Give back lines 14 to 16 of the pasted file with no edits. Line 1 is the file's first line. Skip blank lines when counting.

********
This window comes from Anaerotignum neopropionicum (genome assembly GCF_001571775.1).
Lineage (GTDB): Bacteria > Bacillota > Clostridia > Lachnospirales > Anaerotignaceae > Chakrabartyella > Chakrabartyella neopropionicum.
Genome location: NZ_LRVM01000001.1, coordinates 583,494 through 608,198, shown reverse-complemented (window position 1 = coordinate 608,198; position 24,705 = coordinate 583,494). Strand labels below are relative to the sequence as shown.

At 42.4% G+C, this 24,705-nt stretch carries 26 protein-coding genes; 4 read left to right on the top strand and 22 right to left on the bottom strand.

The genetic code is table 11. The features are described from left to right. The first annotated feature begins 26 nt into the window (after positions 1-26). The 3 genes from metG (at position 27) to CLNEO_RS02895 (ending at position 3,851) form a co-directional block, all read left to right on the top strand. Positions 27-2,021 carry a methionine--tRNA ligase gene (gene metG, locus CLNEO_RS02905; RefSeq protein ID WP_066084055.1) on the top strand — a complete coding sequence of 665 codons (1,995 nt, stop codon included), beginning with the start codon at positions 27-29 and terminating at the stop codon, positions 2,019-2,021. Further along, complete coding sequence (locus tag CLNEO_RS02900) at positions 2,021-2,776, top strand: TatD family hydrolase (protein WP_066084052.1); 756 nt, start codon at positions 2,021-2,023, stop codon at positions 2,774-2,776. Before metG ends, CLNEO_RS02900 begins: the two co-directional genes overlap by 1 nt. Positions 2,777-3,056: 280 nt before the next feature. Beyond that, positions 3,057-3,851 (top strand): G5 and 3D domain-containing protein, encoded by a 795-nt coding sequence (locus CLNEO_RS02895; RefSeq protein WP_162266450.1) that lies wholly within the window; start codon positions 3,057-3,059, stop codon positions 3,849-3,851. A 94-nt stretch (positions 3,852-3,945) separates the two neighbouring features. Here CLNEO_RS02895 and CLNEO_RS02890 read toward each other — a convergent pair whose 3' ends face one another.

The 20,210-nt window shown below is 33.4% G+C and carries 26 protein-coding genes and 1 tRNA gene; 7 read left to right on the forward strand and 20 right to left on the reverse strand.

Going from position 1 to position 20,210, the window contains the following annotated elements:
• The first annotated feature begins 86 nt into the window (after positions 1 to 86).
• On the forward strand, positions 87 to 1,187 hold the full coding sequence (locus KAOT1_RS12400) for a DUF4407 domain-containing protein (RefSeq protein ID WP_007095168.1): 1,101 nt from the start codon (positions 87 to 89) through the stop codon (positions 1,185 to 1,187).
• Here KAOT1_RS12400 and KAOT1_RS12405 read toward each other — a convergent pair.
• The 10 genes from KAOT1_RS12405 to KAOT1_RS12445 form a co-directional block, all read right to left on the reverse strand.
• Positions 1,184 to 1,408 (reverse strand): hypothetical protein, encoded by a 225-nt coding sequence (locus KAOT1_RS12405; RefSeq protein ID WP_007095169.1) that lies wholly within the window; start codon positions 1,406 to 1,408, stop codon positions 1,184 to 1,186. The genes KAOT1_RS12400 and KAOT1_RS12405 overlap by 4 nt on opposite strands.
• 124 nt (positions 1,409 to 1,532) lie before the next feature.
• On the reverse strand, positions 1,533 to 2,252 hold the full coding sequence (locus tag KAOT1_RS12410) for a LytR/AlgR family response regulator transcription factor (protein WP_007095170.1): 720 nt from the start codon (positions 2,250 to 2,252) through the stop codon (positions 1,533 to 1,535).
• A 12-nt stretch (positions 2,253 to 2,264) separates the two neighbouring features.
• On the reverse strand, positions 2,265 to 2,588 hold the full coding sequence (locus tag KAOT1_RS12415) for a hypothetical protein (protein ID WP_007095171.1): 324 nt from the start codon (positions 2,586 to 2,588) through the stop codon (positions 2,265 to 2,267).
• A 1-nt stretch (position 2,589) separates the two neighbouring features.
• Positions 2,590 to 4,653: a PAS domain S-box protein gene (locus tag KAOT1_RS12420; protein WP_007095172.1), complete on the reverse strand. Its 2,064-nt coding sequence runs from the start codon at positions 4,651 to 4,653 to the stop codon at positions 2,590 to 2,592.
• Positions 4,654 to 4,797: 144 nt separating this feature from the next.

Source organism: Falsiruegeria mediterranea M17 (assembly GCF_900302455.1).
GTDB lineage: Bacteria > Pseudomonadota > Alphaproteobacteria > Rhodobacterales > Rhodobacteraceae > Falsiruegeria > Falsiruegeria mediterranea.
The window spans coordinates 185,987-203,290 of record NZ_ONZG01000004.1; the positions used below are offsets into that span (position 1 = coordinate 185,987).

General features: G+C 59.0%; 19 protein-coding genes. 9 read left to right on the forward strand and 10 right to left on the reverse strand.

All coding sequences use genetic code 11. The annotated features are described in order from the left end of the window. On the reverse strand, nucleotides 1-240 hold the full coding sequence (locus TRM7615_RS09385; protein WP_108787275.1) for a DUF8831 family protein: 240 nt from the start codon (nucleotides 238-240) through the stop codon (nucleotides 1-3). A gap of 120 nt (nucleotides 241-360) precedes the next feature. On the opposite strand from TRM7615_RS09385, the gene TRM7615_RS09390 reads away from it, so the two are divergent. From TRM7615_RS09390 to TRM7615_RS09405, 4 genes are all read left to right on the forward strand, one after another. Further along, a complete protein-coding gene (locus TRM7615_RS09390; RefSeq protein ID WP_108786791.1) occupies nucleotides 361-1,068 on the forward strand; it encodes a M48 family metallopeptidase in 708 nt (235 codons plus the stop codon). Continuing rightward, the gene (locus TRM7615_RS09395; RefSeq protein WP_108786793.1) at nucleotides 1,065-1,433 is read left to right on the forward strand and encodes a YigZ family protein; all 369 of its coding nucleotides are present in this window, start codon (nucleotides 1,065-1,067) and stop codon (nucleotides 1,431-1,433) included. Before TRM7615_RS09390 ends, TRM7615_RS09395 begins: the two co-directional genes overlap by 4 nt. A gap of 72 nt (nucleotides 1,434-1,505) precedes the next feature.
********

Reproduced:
• On the reverse strand, positions 1,533 to 2,252 hold the full coding sequence (locus tag KAOT1_RS12410) for a LytR/AlgR family response regulator transcription factor (protein WP_007095170.1): 720 nt from the start codon (positions 2,250 to 2,252) through the stop codon (positions 1,533 to 1,535).
• A 12-nt stretch (positions 2,253 to 2,264) separates the two neighbouring features.
• On the reverse strand, positions 2,265 to 2,588 hold the full coding sequence (locus tag KAOT1_RS12415) for a hypothetical protein (protein ID WP_007095171.1): 324 nt from the start codon (positions 2,586 to 2,588) through the stop codon (positions 2,265 to 2,267).